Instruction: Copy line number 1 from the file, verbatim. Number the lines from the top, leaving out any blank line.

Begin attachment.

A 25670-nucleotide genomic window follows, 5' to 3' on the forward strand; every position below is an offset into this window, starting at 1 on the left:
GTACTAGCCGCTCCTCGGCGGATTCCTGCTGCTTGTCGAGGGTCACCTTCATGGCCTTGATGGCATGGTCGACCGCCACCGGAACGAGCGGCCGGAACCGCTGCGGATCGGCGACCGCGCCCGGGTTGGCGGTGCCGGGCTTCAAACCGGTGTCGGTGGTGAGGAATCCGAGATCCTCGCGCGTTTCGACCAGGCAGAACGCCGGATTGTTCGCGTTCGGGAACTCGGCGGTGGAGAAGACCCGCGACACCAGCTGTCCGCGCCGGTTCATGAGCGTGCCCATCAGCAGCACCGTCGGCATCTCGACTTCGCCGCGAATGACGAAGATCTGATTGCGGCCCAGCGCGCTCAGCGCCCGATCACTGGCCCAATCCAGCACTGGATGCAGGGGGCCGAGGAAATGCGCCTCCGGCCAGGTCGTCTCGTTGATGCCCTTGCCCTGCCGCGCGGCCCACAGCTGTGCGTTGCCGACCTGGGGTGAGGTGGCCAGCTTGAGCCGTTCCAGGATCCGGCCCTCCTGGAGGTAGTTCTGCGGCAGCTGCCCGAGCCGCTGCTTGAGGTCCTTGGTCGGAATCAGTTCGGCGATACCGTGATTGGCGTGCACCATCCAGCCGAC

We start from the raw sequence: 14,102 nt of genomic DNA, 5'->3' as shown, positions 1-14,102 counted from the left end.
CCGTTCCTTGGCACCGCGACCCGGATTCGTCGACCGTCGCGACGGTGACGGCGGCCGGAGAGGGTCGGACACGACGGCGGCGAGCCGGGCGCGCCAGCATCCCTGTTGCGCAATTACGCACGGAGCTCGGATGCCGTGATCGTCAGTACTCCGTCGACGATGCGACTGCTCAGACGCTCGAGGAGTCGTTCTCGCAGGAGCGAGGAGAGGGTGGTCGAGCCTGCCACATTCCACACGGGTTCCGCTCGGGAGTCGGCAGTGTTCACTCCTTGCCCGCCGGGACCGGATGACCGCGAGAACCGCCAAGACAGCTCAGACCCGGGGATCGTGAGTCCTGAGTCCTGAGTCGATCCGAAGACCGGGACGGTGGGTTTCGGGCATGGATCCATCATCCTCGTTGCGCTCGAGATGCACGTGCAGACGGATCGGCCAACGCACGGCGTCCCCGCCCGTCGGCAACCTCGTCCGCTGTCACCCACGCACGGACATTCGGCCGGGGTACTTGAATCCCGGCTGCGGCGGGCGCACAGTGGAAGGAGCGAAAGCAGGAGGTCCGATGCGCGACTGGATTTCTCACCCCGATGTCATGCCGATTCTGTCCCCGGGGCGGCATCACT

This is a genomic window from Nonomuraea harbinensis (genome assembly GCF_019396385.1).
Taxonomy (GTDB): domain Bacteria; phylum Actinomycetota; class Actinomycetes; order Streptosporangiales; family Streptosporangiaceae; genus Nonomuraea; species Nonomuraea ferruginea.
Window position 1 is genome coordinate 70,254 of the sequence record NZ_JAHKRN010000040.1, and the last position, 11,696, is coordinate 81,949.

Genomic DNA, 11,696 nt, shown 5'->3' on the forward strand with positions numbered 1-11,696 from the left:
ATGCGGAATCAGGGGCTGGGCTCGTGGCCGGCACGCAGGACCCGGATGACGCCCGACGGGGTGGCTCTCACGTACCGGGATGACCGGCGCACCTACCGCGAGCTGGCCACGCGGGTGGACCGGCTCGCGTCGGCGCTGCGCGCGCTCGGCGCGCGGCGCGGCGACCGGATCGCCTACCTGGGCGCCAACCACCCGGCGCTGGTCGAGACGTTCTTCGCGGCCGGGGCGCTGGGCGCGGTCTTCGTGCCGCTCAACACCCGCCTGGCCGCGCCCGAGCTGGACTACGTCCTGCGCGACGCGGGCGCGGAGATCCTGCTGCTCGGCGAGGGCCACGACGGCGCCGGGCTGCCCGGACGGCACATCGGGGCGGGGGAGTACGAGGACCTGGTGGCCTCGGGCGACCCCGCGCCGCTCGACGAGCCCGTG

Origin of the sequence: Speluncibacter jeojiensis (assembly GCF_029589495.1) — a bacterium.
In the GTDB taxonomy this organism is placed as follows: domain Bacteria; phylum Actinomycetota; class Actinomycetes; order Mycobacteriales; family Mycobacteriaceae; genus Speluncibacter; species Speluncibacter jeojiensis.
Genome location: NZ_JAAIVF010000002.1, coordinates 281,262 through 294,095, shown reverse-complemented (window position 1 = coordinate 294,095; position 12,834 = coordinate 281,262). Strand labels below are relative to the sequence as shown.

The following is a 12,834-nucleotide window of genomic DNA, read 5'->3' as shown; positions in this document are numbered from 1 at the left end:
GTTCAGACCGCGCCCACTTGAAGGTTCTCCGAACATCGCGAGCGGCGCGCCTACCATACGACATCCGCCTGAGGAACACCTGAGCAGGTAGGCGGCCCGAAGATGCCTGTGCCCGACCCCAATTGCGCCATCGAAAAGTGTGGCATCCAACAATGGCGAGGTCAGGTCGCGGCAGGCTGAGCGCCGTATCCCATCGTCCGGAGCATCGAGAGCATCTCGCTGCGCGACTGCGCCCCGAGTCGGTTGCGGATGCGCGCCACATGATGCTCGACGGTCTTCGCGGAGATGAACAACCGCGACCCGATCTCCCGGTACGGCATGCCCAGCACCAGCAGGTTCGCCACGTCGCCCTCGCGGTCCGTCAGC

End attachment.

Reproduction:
A 25670-nucleotide genomic window follows, 5' to 3' on the forward strand; every position below is an offset into this window, starting at 1 on the left: